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Suppose that for one week the entire Israeli media - radio, television and daily newspapers - would decide to report everything happening to the majority of the population in the West Bank and Gaza Strip. In other words, to the Palestinians.

Let us suppose that space is not an issue; in other words, that the newspapers would publish a special daily supplement - every day for one week - covering all the events of the previous day in the territories, not omitting of course reports about attacks on settlers and soldiers. On television and radio, several long talk shows would be replaced - for a week, just for a week - with items about the neighbor/occupied people/enemy living just five minutes away.

During that week, the Israeli media would report not only every mortar shell falling near a Jewish settlement, but also every Israeli shell hitting a Palestinian home as its eight children are preparing to go to school; it would tell the stories of the Jewish casualties, but also those of the Palestinian ones: Who was killed holding a gun after firing at the Ofer military camp from a post in Bitounia's cemetery, and who was killed by a tank shell while sitting in her home in Jenin. The Palestinian dead would also be given names, ages and biographies, and the television would broadcast pictures of their family and friends crying on each other's shoulders.

The media would show Palestinian schools with walls riddled by Israeli bullet holes and sandbags blocking the windows to protect the children studying in their classrooms. It would not content itself with dry reports about "exchanges of fire," but rather detail the topography and technology of these exchanges: A barricaded military post on a mountain top armed with a tank and machine guns, facing AK47 fire from the foot of the hill. The media would devote ample space, from a journalistic point of view, to Palestinian claims that no shots had been fired that day from a specific site shot at "in retaliation" by IDF soldiers, and then request a comment from the IDF spokesman's office.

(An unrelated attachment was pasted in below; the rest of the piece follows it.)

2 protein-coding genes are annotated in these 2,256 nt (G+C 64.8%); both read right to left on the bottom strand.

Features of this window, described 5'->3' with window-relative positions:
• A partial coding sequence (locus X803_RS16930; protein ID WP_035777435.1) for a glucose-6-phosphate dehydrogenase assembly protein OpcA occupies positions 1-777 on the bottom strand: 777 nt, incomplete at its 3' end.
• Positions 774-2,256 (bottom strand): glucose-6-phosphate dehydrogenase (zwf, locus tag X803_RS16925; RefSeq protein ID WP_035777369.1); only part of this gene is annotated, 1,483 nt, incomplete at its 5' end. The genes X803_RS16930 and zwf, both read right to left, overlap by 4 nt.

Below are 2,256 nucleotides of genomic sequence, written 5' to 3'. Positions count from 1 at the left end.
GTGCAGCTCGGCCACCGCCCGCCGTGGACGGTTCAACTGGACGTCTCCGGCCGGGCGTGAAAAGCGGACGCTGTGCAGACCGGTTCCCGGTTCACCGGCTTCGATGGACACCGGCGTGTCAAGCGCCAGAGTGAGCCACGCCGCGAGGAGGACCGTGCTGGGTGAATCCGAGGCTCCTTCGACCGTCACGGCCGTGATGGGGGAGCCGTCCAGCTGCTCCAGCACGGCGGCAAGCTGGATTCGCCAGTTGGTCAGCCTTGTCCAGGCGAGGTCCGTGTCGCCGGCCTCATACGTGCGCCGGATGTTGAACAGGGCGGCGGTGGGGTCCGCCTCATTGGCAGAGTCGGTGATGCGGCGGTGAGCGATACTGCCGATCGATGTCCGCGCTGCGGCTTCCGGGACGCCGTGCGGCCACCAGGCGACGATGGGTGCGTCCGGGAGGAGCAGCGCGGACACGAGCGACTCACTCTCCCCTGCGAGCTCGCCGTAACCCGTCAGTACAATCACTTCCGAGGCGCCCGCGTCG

The media would report the story of every peasant whose olive trees were uprooted and shredded by IDF bulldozers, or chopped down by unknown perpetrators in the middle of the night. It would describe the occurences at every roadblock separating one village from the other, or separating a village from the nearby city: Patients laid out on stretchers moved from one ambulance to the other over dirt mounds, and children passing three roadblocks on their way to school.

It would carry reports about tear gas and stun grenades fired by soldiers at pedestrians passing through the roadblocks, give details of those wounded and try to find out from the IDF spokesman why the grenades were used. It would also interview children questioning their parents why they did not go to the beach this year, or why they are not visiting their grandmother in Nablus this year, or why she cannot visit them.

This imaginary project is not designed to bring about a change of heart among Israelis, nor to convince them that they are not the attacked, the victims, the betrayed. These are feelings that are difficult to root out. The aim of the project is first of all a basic journalistic aim: to try and report everything happening, and not only from the Israeli angle.

But the project also has a by-product with intelligence value, because without the full picture it is impossible to draw up a sensible policy. This project would force the Israeli public to pose clearer questions to its leaders about the path for the future.

Information of this type is usually given to the Israeli public in doses that do not enable it to judge the situation clearly. Were the information presented almost in full, the public would be exposed to the totality of the Israeli occupation of 3 million people, and realize the endurance and staying power of the Palestinian public, its determination and ability to live under inconceivable hardship.

Understanding the Palestinians' staying power should worry Israelis, far beyond the question of where the next terrorist will blow up. It might increase the number of those concluding that the government is not doing enough to defeat the Palestinians and that it must switch to new tactics or intensify existing ones - perhaps by deporting thousands across the border? Perhaps bombing inhabited buildings and open-air markets? Perhaps a really hermetic sealing of every Palestinian village and town? Perhaps barbed wire fences and armed guards around each such town?

Alternatively, some Israelis might be convinced by the Palestinians' stamina to listen more attentively to the basic Palestinian demands. To understand how deeply these are linked to their very existence, a fair, respectable existence. Not to fantasies, privileges, or luxuries.